Stage XVIII: VSAN + VVOLs
After completing the last HomeLab / HomeDC Upgrade Stage XVII: 10GbE for all it was time to get another host to support several usecases.....
I was able to get a cheap IBM x3650M3 server and upgraded it.
This machine is equipped now with:
I wanted a host, that is able to be powered-on on Demand using the vCenter Stand-by feature. The configuration of this feature is pretty easy. Simply enter UEFI, choose the correct IP settings and write down the MAC address for the IPMI interface. Enter the IPMI login values, IP and MAC. Test the feature using the Enter Stand-by Mode.
I used my new Super-Host to create several training and demo Use-Cases:
· VSAN 5.5 with 3 virtual hosts
· VSAN 6.0 with 3 virtual hosts
· VSAN 6.1 with 3 virtual hosts
· VSAN 6.1 All Flash with 3 virtual hosts
· VSAN 6.1 ROBO with 2 virtual hosts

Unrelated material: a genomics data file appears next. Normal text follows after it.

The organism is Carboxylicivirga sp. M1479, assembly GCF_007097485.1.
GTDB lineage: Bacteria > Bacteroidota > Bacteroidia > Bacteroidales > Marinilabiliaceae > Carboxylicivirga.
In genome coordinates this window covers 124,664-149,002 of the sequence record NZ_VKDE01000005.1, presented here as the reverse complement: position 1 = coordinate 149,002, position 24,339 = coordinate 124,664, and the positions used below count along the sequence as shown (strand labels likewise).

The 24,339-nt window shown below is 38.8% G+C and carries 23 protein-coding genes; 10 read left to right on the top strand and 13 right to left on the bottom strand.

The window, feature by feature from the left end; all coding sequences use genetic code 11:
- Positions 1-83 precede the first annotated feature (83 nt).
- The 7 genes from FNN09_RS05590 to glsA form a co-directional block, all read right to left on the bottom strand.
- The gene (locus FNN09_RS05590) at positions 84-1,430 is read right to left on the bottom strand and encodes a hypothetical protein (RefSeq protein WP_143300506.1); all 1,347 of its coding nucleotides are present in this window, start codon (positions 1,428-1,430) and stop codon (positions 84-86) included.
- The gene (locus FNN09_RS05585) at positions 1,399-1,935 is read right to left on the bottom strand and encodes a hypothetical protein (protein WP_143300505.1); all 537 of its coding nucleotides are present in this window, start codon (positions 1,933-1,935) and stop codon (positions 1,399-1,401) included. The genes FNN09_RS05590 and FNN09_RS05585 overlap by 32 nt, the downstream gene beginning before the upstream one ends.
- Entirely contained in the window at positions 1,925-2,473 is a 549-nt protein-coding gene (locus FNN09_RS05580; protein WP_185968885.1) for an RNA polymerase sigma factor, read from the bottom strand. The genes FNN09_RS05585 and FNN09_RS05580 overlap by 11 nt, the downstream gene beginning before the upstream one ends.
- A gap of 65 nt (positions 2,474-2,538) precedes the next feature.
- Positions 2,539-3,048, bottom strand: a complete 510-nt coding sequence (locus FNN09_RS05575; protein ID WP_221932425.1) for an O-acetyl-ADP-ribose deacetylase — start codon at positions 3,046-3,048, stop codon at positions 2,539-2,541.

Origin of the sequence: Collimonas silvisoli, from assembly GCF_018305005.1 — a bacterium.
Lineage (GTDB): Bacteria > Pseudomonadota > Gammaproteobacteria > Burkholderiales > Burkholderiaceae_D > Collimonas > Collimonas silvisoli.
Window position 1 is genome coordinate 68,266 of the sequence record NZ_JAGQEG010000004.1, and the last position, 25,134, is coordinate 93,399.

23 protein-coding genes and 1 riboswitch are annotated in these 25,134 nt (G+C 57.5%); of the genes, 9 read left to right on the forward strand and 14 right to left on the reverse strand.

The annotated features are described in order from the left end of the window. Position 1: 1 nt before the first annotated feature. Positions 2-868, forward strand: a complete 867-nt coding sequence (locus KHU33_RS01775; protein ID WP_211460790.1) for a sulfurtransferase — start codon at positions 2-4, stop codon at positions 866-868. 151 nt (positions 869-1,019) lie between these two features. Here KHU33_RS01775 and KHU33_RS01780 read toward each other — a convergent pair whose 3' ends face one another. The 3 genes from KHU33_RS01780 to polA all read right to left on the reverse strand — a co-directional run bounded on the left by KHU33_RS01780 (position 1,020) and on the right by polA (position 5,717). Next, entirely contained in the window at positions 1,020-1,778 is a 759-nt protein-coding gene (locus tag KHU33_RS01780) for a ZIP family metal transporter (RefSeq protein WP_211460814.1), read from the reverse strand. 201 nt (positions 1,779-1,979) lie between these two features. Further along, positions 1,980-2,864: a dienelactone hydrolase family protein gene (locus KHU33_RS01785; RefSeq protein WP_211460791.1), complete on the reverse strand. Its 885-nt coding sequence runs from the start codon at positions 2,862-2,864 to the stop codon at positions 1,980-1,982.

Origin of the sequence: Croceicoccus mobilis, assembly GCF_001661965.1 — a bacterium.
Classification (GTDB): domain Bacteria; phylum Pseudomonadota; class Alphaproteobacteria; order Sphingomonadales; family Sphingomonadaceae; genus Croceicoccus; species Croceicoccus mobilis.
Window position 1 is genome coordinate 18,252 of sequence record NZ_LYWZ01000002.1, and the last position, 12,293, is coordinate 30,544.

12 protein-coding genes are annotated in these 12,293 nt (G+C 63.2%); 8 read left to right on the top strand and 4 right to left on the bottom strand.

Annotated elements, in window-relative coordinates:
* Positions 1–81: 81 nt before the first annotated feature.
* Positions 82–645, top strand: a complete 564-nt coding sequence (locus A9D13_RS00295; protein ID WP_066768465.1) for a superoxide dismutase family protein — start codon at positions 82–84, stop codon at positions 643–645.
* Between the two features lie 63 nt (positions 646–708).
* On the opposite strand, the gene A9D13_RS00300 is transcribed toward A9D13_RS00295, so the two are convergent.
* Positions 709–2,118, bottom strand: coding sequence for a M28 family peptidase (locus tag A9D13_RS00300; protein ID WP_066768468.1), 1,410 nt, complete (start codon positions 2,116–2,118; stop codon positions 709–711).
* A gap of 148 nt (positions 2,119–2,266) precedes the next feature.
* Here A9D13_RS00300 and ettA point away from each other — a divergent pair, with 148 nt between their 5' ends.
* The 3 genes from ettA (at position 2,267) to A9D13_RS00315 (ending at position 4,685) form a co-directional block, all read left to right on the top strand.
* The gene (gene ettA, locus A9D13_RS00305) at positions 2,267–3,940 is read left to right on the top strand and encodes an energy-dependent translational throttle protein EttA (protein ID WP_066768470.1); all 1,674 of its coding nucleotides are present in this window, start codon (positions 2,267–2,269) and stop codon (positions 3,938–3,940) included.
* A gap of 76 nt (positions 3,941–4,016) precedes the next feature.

· VSAN 6.1 Failure Domains with 3 virtual hosts
· VSAN 6.1 Streched-Cluster with 4 virtual hosts
· VVOLs EMC vVNX with 3 virtual hosts
All VSAN virtual Flash Disks are placed onto my FusionIO Cards and the HDDs are placed onto my existing FibreChannel storage. The VSAN6.1 Stretched-Cluster and the ROBO solution is build with the VSAN Witness appliance running also onto the host, but not inside the cluster. The Virtual Volumes demo is placed completely onto the FusionIO drives. All solutions are implemented using vApps with configured Start and Stop orders.
With this new environment I am able to test migration of VSAN Version or to show a customer how it works. The Virtual Volumes vApp is created with the EMC vVNX virtual appliance and 3 virtual ESXi hosts.
The IBM x3650M3 host is powered-down by default, the power-on operation took 3-10 minutes and the vApp Boot procedure took another 2 minutes per solution.
The next HomeLab / HomeDC stage is already implemented, but not documented. So stay tuned for the next episode.....
And here it is: Stage XIX: Backup and Desaster Recovery